Some courts have recognized this reality. See, e.g., United States v. Brown, 925 F.3d 1150, 1156 (9th Cir. 2019) (“flight can be a problematic factor in the reasonable suspicion analysis because some citizens may flee from police for their safety”; “[t]here is little doubt that uneven policing may reasonably affect the reaction of certain individuals—including those who are innocent—to law enforcement”) (citing Illinois v. Wardlow, 528 U.S. 119, 126-40 (2000) (Stevens, J., concurring in part and dissenting in part)); Miles v. United States, 181 A.3d 633, 641-42 (D.C. App. 2018) (discussing reasons people might flee, including fear in the face of police shootings of African Americans); Commonwealth v. Warren, 58 N.E.3d 333, 342 (Mass. 2016) (“the finding that black males in Boston are disproportionately and repeatedly targeted for [police] encounters suggests a reason for flight totally unrelated to consciousness of guilt”); Dancy v. McGinley, 843 F.3d 93, 110 (2d Cir. 2016) (“Indeed, it is natural for people to take an interest in police activity nearby out of a desire to avoid some minor misstep, such as a minor traffic violation, which would involve them unnecessarily with the police.”). Help your court understand it as well.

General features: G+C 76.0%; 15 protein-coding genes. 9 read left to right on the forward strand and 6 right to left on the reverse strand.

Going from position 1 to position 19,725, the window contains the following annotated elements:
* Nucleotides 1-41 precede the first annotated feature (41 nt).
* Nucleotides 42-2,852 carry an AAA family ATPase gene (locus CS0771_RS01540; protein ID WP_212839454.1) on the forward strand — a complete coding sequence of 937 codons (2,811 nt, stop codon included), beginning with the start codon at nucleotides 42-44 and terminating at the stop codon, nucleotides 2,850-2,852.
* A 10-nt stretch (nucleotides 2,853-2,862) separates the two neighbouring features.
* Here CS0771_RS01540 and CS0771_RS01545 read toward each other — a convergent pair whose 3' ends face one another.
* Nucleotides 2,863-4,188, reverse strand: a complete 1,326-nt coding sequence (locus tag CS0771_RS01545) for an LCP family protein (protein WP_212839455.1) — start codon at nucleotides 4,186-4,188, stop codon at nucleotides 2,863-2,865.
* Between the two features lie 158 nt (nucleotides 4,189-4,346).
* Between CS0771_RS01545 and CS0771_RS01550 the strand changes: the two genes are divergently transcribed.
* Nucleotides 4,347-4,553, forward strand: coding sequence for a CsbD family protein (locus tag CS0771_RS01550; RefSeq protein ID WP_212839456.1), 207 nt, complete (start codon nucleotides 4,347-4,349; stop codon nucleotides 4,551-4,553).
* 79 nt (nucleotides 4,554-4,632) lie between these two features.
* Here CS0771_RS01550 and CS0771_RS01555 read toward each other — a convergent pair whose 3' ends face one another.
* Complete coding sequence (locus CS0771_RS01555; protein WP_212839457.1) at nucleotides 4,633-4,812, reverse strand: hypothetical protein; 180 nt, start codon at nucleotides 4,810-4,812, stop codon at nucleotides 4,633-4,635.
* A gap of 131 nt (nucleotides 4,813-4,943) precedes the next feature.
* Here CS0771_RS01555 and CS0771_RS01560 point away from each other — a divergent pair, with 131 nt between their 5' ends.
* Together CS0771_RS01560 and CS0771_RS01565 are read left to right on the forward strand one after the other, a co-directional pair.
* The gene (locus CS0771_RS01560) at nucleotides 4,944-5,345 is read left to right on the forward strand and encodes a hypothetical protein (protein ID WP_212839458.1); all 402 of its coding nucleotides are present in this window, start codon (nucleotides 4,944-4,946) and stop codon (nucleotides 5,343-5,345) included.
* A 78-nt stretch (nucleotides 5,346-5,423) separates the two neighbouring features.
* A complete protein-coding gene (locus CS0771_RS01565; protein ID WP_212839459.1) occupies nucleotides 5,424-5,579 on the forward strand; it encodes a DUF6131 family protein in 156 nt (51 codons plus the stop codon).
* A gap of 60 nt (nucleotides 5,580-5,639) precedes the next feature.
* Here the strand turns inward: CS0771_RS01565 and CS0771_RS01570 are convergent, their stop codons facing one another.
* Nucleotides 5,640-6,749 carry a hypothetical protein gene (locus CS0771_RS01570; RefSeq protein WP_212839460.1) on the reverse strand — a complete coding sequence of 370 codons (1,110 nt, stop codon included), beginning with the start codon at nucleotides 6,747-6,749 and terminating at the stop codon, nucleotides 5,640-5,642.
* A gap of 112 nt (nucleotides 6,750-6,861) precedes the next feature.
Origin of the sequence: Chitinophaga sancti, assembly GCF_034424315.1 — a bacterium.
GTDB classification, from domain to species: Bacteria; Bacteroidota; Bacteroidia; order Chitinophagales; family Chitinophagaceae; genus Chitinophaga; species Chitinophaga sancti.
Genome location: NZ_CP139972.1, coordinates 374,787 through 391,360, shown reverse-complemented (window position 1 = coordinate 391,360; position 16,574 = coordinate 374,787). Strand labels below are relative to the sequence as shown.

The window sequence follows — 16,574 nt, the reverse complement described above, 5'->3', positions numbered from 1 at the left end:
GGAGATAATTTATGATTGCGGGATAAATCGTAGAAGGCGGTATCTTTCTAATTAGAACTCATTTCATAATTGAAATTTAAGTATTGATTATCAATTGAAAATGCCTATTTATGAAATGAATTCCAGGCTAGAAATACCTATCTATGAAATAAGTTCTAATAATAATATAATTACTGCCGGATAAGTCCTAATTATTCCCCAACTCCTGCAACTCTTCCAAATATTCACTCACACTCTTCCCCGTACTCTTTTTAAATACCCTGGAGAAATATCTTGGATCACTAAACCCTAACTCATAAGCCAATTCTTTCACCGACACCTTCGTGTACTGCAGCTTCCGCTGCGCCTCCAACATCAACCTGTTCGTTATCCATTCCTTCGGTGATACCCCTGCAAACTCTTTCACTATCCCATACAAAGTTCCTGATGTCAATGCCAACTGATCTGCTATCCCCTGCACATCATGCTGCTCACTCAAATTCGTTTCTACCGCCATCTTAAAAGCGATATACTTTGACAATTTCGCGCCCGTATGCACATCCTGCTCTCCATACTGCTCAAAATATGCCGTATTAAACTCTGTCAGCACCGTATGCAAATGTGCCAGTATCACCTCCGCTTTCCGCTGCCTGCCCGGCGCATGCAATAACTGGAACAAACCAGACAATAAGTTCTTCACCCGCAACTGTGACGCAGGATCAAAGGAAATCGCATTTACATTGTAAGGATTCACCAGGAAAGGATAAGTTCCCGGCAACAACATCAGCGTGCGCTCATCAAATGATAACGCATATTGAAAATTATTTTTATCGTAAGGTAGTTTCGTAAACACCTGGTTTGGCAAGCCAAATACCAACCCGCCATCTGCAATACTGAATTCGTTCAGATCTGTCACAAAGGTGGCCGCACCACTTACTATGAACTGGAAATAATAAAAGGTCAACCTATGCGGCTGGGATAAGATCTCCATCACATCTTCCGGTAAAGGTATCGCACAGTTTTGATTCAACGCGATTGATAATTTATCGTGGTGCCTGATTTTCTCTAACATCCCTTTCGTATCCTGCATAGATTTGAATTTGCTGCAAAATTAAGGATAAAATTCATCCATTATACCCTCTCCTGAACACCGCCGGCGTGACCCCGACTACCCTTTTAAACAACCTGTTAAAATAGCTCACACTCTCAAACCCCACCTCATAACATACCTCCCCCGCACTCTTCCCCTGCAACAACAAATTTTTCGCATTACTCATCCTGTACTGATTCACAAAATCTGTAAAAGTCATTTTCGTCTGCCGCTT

--From Kirk Redmond

Bad (drug) dog

Thu, 05/28/2020 - 14:27

A district court in Utah recently issued a must-read suppression order on the subject of dog sniffs and drug-dog training and certification. In this particular case, officers had been conducting surveillance of the defendant. One officer conducted a traffic stop with a canine unit purposefully nearby to come do a sniff. The dog, Tank, did not sit or lay down, which was his trained response to smelling drugs. Yet the handler officer "perceived" that Tank had alerted, based on his experience with the dog. He searched the car and found a small amount of marijuana and a gun.